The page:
At the risk of upsetting a number of good Catholic bloggers (including some friends), I want to talk for a minute about the practice of adding “emphases and comments” to someone else’s work and uploading it as a blog post.
[2010-12-10 Author’s note – I realize I was unclear here. I’m talking about copying most or all of another person’s article or blog post and adding “emphases and comments” — not just quoting a paragraph or two and linking back to the original, which has long been accepted practice.]
In short: I am not a fan of this practice. I think it is boring, lazy, borderline unethical, and cowardly. Maybe it’s just the grumpy old man in me, but I can’t understand why this is such a popular way to blog.
It’s boring because I follow enough blogs that I’ve probably already seen the original article and formed my own opinion. I don’t need five other bloggers’ identical commentaries on it. It’s lazy because it doesn’t call for any great effort or creativity. I find bloggers that publish infrequent but original content much more interesting and useful than those that produce a large quantity of “emphases and comment” material.
It’s only borderline unethical because, while skirting the line of content theft, I suppose an argument can be made that the comments and emphases add enough of an editorial layer to qualify for fair use. But even that can be abused; I’ve seen some cases where the commenting blogger offered no original material and little in the way of “emphasis.”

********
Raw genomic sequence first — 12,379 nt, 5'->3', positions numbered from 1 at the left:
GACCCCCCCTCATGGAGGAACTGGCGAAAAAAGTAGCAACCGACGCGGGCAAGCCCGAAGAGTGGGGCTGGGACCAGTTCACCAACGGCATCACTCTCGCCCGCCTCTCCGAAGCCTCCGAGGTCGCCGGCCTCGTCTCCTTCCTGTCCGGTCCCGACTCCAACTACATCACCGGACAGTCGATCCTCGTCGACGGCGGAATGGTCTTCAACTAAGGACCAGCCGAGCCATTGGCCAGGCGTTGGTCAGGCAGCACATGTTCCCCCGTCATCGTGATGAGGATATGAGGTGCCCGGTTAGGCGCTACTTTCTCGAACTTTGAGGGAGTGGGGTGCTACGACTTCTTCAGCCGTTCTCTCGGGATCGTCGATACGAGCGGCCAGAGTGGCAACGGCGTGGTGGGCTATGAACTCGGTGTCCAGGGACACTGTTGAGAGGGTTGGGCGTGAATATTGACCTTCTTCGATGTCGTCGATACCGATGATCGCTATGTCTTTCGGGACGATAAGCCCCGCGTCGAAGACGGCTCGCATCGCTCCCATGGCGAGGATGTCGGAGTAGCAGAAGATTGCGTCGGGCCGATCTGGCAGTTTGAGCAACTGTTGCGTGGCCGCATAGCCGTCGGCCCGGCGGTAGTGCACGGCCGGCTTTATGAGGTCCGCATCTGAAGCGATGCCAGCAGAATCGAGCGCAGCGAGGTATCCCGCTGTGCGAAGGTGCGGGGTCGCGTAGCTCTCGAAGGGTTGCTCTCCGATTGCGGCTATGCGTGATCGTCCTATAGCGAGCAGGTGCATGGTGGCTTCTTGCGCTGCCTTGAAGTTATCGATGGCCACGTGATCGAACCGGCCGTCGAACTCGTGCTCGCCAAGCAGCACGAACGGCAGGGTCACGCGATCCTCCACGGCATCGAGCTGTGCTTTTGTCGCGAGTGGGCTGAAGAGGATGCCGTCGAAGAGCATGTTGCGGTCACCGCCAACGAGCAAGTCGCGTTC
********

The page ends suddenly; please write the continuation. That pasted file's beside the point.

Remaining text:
But the theft involved is more than just content. In same cases it may well be depriving the original author of advertising revenue by stripping away ad content that is part of the original author’s site. This is especially devastating to traditional media organizations that are already reeling from a loss of ad revenue in their print editions. It is also depriving the original author of an audience and comments on the original post. If I write a blog post, I want people to comment on my site so that I can respond and engage in the conversation.
And that’s what really bugs me. These types of posts are just extended comments that avoid any direct confrontation with the original author. It’s a passive-aggressive way to react to another person’s work in a place they are unlikely to find it. It’s circumvents one of the web’s greatest assets: the free exchange of ideas and open communication.
If bloggers were really interested in engaging original authors — and not just scoring easy points with their readers — they would man up and post a comment instead of running back to their own blogs.
Am I being a fuddy-duddy? Is this an ethical issue that Catholic bloggers should be aware of? Or am I stuck in the 20th century?